Structured creativity within the churches

Posted by Caleb Keller | Published May 23, 2017

Structured creativity within the churches

All the churches of the Ames-Des Moines CityChurch take the bread and the cup—but some take the cup at the end of the meal, and others do so at the end of the meeting. All the churches invest some time in instruction, singing, sharing, and praying; some do so in a predictable order, and others do not. Some churches plan out certain elements for the formal meeting time—and (you guessed it!) other churches don’t.

When we first launched the Ames-Des Moines CityChurch, in the fall of 2010, we knew that not every church would do things just the same way, and that was OK. At the same time, though, we also expected all the churches to have the same essential elements—the same DNA, so to speak. The balance between the principles of order and freedom has allowed the churches flexibility to minister effectively.

The common DNA of our meetings is patterned on the meetings of the earliest Christian churches. Each church meets on Sunday evenings, in homes throughout Ames and Des Moines. The centerpiece of our meetings is the Lord’s Supper, a real meal during which we break bread together as a remembrance of Jesus and a proclamation of his death. After the meal, each of our churches has a formal meeting time, a time of discussion, teaching, sharing insights, and bringing artistic contributions, among other contributions and elements.

Each of the churches of the Ames-Des Moines CityChurch share these in common. When Randy Beckett and I chatted about this he observed that, “the strength of there being a commonly held structure is that there really is a unity, a shared language, a shared set of experiences that we recognize that have shaped us.” The members of our churches know that whatever differences might exist between the churches, we share unity of purpose and experience around the shared DNA of the network. This unity allows the churches to come together seamlessly and naturally in larger gatherings of the church network, and for shared endeavors, like the banquet at the annual BILD summit.

Significantly, the shared structure means that when new churches are planted, there is already a model for organization and function that doesn’t have to be redefined. All the churches have a common model for leadership, for example, as Mark Bland pointed out in a recent conversation. And, he said, “the structure of the meeting itself is similar. The time will begin with a meal, where the bread is broken before the meal, and the cup is taken after the meal (sometimes at the end of the whole meeting). After that, there’s a more formal time.” This allows for expansion to happen without the sorts of institutional headaches that might otherwise be there.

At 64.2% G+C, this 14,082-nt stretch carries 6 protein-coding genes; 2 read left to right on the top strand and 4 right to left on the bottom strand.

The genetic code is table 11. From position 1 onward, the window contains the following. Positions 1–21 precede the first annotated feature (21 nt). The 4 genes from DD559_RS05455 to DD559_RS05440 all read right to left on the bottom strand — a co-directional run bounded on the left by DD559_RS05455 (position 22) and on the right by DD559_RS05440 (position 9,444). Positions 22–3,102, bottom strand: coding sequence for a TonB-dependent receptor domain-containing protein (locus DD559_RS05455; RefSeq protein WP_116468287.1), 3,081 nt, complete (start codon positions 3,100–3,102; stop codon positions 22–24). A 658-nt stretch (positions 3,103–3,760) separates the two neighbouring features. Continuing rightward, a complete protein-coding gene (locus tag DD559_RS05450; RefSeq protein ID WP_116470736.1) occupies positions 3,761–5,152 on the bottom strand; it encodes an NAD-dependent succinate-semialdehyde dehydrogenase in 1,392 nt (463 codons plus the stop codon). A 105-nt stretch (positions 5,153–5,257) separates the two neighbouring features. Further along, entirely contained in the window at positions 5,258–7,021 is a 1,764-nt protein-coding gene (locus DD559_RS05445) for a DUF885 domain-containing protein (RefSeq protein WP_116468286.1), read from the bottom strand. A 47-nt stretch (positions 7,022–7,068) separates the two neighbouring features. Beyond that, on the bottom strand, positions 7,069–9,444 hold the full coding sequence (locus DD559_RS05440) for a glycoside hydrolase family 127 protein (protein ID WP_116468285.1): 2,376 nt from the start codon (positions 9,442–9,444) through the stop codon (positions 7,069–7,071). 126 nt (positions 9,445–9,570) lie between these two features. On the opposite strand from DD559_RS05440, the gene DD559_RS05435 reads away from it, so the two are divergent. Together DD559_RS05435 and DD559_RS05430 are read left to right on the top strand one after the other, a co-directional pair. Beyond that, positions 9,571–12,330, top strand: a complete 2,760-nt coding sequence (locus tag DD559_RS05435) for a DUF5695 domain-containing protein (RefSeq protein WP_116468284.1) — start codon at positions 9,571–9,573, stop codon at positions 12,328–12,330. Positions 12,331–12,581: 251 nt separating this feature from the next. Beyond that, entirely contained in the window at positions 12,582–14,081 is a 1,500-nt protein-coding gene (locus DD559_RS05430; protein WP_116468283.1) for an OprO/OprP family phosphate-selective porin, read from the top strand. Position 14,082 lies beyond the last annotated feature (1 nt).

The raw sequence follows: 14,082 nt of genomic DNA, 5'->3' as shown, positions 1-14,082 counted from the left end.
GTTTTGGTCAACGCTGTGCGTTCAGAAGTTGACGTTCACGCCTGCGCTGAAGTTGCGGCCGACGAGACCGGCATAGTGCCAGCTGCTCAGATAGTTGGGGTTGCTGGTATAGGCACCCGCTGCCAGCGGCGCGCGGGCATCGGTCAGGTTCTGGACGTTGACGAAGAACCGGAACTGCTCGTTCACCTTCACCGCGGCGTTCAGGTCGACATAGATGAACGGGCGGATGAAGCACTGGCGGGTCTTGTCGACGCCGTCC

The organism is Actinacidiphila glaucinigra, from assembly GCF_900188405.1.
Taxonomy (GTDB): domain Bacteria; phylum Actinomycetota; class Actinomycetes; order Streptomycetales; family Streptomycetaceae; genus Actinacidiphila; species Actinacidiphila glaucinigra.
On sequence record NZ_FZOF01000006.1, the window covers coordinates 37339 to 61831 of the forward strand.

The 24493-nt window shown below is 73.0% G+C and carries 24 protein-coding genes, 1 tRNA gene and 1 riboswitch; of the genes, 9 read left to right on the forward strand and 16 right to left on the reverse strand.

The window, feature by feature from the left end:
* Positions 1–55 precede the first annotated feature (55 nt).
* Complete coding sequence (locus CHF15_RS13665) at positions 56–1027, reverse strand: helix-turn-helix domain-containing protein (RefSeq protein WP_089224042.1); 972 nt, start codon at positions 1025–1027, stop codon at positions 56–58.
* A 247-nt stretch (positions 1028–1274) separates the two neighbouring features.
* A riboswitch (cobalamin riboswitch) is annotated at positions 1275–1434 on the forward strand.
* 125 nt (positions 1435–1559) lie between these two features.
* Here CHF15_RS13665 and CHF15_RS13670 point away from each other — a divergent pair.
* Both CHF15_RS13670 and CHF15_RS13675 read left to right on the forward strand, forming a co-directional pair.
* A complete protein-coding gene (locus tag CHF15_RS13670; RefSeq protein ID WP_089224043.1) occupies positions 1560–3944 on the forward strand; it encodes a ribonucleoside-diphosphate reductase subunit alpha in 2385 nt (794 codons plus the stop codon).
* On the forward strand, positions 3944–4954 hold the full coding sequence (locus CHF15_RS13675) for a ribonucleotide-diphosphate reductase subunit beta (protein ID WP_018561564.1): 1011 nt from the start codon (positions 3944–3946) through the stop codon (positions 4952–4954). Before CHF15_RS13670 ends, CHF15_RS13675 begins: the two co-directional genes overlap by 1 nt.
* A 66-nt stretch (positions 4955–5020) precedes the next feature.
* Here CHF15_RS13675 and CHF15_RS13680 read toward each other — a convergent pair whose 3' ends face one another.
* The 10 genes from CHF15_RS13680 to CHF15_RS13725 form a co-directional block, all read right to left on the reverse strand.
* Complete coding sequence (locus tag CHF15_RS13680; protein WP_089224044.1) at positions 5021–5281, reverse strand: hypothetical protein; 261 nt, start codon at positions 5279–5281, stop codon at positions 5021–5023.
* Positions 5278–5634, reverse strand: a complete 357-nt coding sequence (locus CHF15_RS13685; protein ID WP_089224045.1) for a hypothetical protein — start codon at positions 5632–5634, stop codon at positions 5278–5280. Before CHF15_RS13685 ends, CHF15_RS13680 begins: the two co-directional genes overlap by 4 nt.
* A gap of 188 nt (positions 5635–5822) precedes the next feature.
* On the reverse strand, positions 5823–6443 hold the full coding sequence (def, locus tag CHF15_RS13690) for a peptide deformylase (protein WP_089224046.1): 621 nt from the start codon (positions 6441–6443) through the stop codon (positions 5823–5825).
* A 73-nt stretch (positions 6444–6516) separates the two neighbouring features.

Within this commonly held structure, however, there is flexibility for each church to express its own distinct character. This flexibility “allows the churches to be creative and unique in their expression of what it means to be the church,” Mark said. He mentioned, for example, that each church has its own approach to time and schedule. Whereas churches with many young children tend to start and end relatively early, some can go later into the evening.

In addition, Randy noted that “there are varying needs related to the particular people within churches, various opportunities related to expansion, and that’s where some of the variety comes.” No church will be exactly like any other, for the simple reason that each represents a different mix of people. Consequently, the leaders of the churches will be caring for different shepherding needs, and responding to differing opportunities to serve their in communities.

The key to it all is the ability to hold on to our shared DNA, while at the same time allowing the flexibility necessary to meet pressing needs, address shepherding issues, and participate in the mission of the church. On the one hand, because every church is different, Randy said that “there’s a need for shepherding decisions to be made within each church.” But these differences from church to church occur, according to Randy, “within the commonly-held structure that we all have.” Neither rigid orders of service, nor anything-goes flexibility will do, Mark told me. “There’s a continuum between a prescribed liturgy and chaos.” The goal, he said, is “finding that spot in the middle, that allows for the growth and maturity in the church.”

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